40:18 They hear him drive away to get help. The vines roll around in the fire a little, getting to enjoy it.

Blurry segue back to the carriage.

Dr T draws the fifth card, to show Bill how to avoid his fate. The Death card again. Awks.

He turns to the next one, Roy Castle (Biff Bailey). ‘Und now – your future,’ he says. Biff raps the cards three times. Dr T turns them over: The Judgement. The World. The Tower. The Devil.

Turns out Biff is a musician, so none of these come as a surprise.

‘That’s my mother in law!’ says Biff, pointing at The Devil.
‘Do not jest at the image of a god!’ says Dr T. ‘The powerful and malign god of…. Voodoo!’

Blurry segue to… Roy Castle… sorry… Biff Bailey, playing the trumpet on stage with his band. A strange looking guy with even more emphatic eyebrows than Dr T comes into the empty club (it’s jazz, after all), and sits at the back. Biff jumps down to talk to him. (If he uses the word ‘cat’ at any point I get fifty quid).

43:38 It’s Harry, their manager. He’s got them a great new gig in the West Indies. Biff squeezes his nose. ‘You little sweetheart!’ he says (although I can tell he really wanted to call him a cool cat). Biff almost falls trying to get back on the stage – then tries to look like he meant it by doing it again. Oh, Roy.

44:40 Cut to: a West Indian club. A calypso band playing. Various racist tropes, unfortunately. The scene goes on for ages with the awful music – but when Biff and the band come in they seem to dig the place, man. Biff causes a scene when he looks at the waitresses ring and says ‘Look at that monster!’ Everyone goes quiet. Sammy, the calypso singer, says it’s a Voodoo ring; you don’t mess around with that stuff. Biff notices that everyone in the club seems to have Voodoo jewellery on. Sammy says if they hear anything out in the woods at night, don’t get involved.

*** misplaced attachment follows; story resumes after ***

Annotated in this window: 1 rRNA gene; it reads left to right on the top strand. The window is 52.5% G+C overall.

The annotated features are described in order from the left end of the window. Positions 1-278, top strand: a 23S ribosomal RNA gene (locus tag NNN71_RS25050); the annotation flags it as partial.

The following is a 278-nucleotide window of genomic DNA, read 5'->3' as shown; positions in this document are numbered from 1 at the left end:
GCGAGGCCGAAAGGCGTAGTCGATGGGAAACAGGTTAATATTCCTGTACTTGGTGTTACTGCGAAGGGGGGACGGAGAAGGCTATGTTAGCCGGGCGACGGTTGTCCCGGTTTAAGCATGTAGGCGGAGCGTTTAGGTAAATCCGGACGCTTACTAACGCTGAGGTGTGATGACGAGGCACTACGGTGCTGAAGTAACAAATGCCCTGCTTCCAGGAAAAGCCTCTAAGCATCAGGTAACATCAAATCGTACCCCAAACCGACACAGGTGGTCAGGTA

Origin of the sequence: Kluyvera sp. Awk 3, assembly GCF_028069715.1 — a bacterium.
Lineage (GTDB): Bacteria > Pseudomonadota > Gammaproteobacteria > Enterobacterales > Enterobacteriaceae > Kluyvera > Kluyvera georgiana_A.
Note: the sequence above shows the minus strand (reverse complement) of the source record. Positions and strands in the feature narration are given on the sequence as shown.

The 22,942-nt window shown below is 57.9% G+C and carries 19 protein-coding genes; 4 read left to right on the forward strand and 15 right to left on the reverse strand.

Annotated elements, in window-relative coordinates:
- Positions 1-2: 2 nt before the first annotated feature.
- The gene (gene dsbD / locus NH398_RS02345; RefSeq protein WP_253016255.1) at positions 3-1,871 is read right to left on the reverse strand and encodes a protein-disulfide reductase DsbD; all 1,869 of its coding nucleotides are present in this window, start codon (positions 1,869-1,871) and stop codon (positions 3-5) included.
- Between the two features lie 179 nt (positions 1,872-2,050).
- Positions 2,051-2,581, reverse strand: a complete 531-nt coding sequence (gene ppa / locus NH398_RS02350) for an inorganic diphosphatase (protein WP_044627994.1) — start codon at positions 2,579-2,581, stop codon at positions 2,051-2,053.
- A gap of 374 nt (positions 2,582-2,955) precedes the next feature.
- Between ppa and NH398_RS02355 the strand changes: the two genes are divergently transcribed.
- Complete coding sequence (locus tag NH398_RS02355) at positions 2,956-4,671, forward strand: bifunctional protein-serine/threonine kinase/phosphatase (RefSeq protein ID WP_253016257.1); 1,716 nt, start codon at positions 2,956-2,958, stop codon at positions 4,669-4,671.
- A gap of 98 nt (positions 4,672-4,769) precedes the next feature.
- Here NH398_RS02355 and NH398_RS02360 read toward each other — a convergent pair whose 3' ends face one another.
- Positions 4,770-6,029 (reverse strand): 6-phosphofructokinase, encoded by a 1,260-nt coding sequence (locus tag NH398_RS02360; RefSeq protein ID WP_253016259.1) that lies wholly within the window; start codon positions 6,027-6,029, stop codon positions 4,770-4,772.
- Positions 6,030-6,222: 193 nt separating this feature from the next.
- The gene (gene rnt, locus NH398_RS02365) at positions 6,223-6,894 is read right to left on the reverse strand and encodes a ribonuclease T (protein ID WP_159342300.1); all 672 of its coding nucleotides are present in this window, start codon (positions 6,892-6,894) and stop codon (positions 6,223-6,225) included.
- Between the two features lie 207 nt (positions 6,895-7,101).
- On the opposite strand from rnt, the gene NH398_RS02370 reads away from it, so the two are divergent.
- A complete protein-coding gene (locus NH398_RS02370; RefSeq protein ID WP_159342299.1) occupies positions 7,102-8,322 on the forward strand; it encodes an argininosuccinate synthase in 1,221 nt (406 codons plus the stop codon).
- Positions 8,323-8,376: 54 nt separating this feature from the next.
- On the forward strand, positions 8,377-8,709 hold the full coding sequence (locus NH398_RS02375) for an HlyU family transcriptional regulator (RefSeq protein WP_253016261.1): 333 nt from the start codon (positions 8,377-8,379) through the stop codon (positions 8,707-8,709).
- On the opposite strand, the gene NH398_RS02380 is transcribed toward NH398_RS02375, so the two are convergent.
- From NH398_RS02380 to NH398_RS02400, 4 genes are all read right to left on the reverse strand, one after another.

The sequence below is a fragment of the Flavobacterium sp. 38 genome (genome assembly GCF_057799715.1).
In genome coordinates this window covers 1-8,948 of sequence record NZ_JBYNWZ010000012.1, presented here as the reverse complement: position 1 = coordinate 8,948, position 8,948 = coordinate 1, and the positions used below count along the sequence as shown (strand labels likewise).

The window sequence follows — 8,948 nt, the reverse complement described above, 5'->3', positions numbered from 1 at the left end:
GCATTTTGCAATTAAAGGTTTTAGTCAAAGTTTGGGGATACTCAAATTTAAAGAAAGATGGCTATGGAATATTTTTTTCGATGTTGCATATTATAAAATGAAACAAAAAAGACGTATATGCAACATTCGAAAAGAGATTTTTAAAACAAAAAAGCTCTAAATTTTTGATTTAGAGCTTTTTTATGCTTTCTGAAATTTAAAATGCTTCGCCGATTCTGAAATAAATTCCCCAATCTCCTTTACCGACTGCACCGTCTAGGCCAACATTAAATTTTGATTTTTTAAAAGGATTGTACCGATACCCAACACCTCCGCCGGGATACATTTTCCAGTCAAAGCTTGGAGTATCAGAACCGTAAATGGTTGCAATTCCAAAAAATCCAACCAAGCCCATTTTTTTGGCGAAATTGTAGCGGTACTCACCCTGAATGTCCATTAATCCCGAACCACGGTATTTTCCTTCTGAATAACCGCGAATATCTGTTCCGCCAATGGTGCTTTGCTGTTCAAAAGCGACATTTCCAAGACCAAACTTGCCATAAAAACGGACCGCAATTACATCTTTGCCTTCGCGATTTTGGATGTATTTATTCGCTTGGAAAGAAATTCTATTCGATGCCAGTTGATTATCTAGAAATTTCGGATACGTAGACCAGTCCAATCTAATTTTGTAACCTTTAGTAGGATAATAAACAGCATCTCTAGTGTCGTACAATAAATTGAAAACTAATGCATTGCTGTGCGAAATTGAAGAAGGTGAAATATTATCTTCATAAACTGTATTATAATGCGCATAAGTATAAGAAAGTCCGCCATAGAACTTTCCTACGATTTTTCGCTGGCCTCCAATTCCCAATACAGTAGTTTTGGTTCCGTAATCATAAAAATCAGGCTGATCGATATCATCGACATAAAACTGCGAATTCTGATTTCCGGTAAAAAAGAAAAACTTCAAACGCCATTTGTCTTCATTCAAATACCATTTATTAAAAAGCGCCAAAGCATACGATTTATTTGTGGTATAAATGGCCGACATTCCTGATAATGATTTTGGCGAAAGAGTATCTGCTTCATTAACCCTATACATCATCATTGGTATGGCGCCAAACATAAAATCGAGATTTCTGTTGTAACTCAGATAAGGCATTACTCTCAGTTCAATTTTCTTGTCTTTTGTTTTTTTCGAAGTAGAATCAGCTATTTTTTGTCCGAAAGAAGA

Note: I don’t know what’s more uncomfortable in this section: the casual 1960s racism or the dreadful jazz. I’d have to go with the racism, but the jazz isn’t helping.

47:48 Cut to: a Voodoo ceremony out in the woods. Biff creeping around in the undergrowth to get a better look. He takes out a notepad and writes the music down. But then he’s found out and dragged into the centre. Everybody goes quiet, just like in the club. Oh Roy.

50:39 The Voodoo priest tells Biff he must not steal from the great god Dumbala, who is jealous and will be avenged.

51:59 Back at the hotel, Biff tells the rest of the band he’s going to make ‘a whole routine around the Voodoo number.’ ‘You be careful around that Voodoo stuff,’ says Sammy. ‘What can a Voodoo god do to me…’ says Biff – then falls through the railings into the hotel pond. Oh Roy.

53:00 A few weeks later, back in the UK, Biff and the boys are backing Sammy in a dreadful crooner number. Honestly, it’d take more than Voodoo to raise these clubs from the dead.

54:16 Their manager Harry introduces the next number – the Voodoo tune Biff picked up in the West Indies.

54:29 Biff has put the ancient mask on the backdrop. He makes fun of it as he comes on. Oh Roy. All the swinging hepcats seem to groove to this new beat (to be honest, it doesn’t sound any different to their earlier stuff, but everyone knows I’m square, daddy-o).

55:25 The saxophonist switches to jazz flute. If Dumbala doesn’t get them, I certainly will.

56:00 The back doors blow open. And it’s not because of the mind-blowing music.

56:27 A mighty wind starts blowing through the joint. (I don’t know – maybe ALL jazz clubs are like this). Tables start flying up. Punters screaming. The band play on (maybe they think they’re just REALLY grooving right now).

57:00 ‘Told ya’ says Harry, surprisingly nonchalantly, given the joint is being wrecked by a vengeful Voodoo god. But Biff isn’t worried. He’s going to take the score home and improve the middle eight.

58:39 Biff whistles nervously on the way home along the dark, windblown streets. Falls backwards over a trash can. Oh Roy.

59:00 Passes an advert for Dr Terror’s House of Horror. Whaaat?

59:45 Almost gets run over by an American looking for Piccadilly Circus. ‘Ah these British are all nuts!’ says the driver. He’s not wrong.

1:00:12 Biff makes it home. You can tell a musician lives there because the sofa has a zebra print. I can’t help noticing his window’s open. It slams shut. Followed by the door. Then the lights go out. A Voodoo priest appears. Goes to strangle him. Biff faints. The priest takes the music and leaves. And that’s it.